Author(s): Kihira T, Yoshida S, Yase Y, Ono S, Kondo T
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Abstract To evaluate the causative role of environmental aluminum (Al) in the development of neurodegeneration in Kiiamyotrophic lateral sclerosis (ALS), we examined how chronic exposure to a low-Ca/Mg and high-Al diet induced neuronal loss and tau-related neuronal degeneration in experimental animals. Optical microscopic examination showed tau-positive cells, atrophic neurons with darkly stained cytoplasms or swollen perikarya in the cerebrum, hippocampus and the brainstem of mice fed a low-Ca/Mg high-Al diet (Group 3). The neuronal loss was found in the frontal and parietal cortices of the mice and was not due to a classical apoptosis as detected by the terminal de ynucl otidyl transferase-mediated dUTP-digoxigenin nick end-labeling (TUNEL) method. Neuronal degeneration and spheroid formation was also seen in the spinal cord of the Group 3 mice. The Morin fluorescence technique showed Al and Ca deposition in the cortical neurons and vessels in the basal ganglia of these mice. An electron microscopic examination showed intranuclear filamentous structures, intracytoplasmic vacuoles and/or darkly stained cytoplasm in the cortical neurons of Group 3 mice. These findings were seen in mice of the 11-month-experimental period and increased until the 25-month-experimental period. The present findings suggested that chronic exposure to a low-Ca/Mg high Al condition induced an accumulation of hyperphosphorylated tau in the cortical neurons, swelling of the neuronal cytoplasm and loss in the cerebrum and spinal cord of mice. Environmental factors such as a low-Ca/Mg high Al exposure might be one of the risk factors for the development of neuronal degeneration of ALS in the Kii Peninsula.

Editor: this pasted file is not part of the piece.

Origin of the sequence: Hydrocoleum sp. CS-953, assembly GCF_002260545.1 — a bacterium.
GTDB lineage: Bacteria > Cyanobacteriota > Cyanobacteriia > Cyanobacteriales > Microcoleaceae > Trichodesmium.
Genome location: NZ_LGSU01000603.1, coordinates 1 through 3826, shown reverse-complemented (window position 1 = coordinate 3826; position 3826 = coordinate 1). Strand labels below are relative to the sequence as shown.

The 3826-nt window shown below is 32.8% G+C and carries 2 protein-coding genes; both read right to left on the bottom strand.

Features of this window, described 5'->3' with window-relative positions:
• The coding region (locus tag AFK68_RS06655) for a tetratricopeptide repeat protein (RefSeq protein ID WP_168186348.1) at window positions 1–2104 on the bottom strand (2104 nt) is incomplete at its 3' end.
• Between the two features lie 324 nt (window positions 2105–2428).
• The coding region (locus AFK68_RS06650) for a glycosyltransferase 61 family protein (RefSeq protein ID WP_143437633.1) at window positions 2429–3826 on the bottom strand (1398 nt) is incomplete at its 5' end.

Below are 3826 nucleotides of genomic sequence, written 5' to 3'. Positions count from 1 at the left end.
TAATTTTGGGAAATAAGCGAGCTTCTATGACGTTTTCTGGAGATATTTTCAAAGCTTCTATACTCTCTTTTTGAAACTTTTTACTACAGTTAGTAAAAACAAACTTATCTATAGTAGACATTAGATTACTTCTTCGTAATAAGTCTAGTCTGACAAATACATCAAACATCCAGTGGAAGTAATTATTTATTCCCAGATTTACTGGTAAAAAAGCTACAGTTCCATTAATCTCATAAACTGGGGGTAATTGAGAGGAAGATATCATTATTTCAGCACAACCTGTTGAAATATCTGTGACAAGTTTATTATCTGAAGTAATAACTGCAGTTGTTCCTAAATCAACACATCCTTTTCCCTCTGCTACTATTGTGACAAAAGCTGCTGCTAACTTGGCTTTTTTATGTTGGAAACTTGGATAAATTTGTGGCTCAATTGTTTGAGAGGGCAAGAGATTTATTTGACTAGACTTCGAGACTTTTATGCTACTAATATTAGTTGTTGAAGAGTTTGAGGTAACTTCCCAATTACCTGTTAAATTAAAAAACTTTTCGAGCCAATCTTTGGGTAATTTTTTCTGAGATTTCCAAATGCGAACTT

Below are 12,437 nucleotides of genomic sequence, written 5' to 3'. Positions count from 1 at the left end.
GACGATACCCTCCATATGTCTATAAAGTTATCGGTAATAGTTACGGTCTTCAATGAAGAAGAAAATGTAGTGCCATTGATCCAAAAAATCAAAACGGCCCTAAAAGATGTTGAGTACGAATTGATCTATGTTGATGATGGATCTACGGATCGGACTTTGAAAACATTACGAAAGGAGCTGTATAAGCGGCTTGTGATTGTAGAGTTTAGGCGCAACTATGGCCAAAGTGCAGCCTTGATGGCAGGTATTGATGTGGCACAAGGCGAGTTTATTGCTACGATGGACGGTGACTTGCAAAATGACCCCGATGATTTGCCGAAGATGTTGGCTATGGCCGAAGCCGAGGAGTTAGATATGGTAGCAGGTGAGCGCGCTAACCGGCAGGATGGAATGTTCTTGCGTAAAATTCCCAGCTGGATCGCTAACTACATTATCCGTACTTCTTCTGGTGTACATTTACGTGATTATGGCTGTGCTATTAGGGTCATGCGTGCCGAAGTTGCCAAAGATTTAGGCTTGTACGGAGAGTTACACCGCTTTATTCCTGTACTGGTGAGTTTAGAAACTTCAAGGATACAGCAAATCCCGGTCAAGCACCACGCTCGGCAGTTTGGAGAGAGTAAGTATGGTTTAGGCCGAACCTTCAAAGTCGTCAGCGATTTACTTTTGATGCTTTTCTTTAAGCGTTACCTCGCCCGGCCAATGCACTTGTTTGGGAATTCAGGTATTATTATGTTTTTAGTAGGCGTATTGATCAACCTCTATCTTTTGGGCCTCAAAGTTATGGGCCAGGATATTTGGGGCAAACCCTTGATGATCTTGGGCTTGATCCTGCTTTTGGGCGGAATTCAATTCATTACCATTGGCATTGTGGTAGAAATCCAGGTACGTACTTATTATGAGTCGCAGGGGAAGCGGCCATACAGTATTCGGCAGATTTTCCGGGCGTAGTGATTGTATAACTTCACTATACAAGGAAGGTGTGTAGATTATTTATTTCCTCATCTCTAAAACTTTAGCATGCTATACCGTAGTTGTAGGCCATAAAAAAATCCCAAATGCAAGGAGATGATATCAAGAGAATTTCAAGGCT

This article was published in Neuropathology
and referenced in Journal of Clinical & Experimental Pharmacology